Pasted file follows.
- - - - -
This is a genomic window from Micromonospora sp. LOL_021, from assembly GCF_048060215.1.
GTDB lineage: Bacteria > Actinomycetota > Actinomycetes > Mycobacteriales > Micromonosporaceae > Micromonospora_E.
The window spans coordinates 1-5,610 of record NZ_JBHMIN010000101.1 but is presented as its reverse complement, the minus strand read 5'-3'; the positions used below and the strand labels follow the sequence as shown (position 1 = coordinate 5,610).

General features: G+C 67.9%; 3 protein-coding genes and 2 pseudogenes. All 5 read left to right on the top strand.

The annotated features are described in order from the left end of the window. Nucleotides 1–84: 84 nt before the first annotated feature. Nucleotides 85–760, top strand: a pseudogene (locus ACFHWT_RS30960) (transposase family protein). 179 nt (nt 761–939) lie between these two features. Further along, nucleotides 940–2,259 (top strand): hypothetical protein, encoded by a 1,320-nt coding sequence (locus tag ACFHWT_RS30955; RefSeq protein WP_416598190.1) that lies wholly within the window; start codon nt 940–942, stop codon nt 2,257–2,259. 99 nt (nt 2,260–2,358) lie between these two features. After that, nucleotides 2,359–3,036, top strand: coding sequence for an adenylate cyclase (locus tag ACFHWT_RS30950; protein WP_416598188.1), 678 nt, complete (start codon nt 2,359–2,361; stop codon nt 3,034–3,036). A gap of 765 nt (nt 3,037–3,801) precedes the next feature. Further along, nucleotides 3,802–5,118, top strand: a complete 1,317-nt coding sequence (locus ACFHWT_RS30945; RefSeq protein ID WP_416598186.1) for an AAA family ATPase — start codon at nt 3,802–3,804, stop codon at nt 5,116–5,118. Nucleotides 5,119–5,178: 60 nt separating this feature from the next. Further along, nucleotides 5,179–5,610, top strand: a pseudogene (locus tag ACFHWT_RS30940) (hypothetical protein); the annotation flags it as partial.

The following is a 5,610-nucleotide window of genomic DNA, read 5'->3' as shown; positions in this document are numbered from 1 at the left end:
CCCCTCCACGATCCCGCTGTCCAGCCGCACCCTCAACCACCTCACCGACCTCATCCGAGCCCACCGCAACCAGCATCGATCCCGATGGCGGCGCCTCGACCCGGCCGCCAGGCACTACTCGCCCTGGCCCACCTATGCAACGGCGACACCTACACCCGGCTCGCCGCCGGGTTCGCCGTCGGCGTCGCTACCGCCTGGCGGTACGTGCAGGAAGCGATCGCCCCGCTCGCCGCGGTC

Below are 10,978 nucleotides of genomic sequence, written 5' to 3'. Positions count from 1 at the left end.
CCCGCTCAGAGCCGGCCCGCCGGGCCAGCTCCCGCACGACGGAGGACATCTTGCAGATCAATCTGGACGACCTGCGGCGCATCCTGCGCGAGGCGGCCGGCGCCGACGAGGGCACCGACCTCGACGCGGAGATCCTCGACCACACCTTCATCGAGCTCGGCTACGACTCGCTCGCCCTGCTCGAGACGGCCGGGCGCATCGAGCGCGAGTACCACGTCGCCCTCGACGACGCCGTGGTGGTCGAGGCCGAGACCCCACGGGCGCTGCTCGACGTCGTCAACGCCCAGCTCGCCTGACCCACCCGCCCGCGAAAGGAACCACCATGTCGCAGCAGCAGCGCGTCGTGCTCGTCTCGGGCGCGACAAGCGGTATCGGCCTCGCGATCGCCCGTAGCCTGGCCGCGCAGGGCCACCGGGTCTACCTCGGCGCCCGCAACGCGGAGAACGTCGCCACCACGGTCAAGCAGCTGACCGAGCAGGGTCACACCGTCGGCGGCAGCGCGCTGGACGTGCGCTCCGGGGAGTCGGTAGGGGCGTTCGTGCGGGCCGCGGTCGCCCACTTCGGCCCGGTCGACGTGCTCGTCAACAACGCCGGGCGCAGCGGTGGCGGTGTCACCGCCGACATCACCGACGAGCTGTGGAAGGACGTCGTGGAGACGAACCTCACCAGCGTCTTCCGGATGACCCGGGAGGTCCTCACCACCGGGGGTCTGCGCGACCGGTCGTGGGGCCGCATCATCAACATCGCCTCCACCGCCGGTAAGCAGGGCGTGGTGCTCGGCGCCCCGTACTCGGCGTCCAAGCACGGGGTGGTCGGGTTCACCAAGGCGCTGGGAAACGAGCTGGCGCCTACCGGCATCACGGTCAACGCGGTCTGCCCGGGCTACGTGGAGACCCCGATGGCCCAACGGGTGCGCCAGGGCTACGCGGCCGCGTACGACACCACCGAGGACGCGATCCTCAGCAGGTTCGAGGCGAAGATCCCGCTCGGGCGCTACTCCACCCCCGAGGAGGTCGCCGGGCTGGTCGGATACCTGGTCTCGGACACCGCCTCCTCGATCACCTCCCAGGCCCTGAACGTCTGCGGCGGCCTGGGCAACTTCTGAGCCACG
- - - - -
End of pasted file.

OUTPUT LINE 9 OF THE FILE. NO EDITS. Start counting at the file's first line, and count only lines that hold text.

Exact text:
CCCGCTCAGAGCCGGCCCGCCGGGCCAGCTCCCGCACGACGGAGGACATCTTGCAGATCAATCTGGACGACCTGCGGCGCATCCTGCGCGAGGCGGCCGGCGCCGACGAGGGCACCGACCTCGACGCGGAGATCCTCGACCACACCTTCATCGAGCTCGGCTACGACTCGCTCGCCCTGCTCGAGACGGCCGGGCGCATCGAGCGCGAGTACCACGTCGCCCTCGACGACGCCGTGGTGGTCGAGGCCGAGACCCCACGGGCGCTGCTCGACGTCGTCAACGCCCAGCTCGCCTGACCCACCCGCCCGCGAAAGGAACCACCATGTCGCAGCAGCAGCGCGTCGTGCTCGTCTCGGGCGCGACAAGCGGTATCGGCCTCGCGATCGCCCGTAGCCTGGCCGCGCAGGGCCACCGGGTCTACCTCGGCGCCCGCAACGCGGAGAACGTCGCCACCACGGTCAAGCAGCTGACCGAGCAGGGTCACACCGTCGGCGGCAGCGCGCTGGACGTGCGCTCCGGGGAGTCGGTAGGGGCGTTCGTGCGGGCCGCGGTCGCCCACTTCGGCCCGGTCGACGTGCTCGTCAACAACGCCGGGCGCAGCGGTGGCGGTGTCACCGCCGACATCACCGACGAGCTGTGGAAGGACGTCGTGGAGACGAACCTCACCAGCGTCTTCCGGATGACCCGGGAGGTCCTCACCACCGGGGGTCTGCGCGACCGGTCGTGGGGCCGCATCATCAACATCGCCTCCACCGCCGGTAAGCAGGGCGTGGTGCTCGGCGCCCCGTACTCGGCGTCCAAGCACGGGGTGGTCGGGTTCACCAAGGCGCTGGGAAACGAGCTGGCGCCTACCGGCATCACGGTCAACGCGGTCTGCCCGGGCTACGTGGAGACCCCGATGGCCCAACGGGTGCGCCAGGGCTACGCGGCCGCGTACGACACCACCGAGGACGCGATCCTCAGCAGGTTCGAGGCGAAGATCCCGCTCGGGCGCTACTCCACCCCCGAGGAGGTCGCCGGGCTGGTCGGATACCTGGTCTCGGACACCGCCTCCTCGATCACCTCCCAGGCCCTGAACGTCTGCGGCGGCCTGGGCAACTTCTGAGCCACG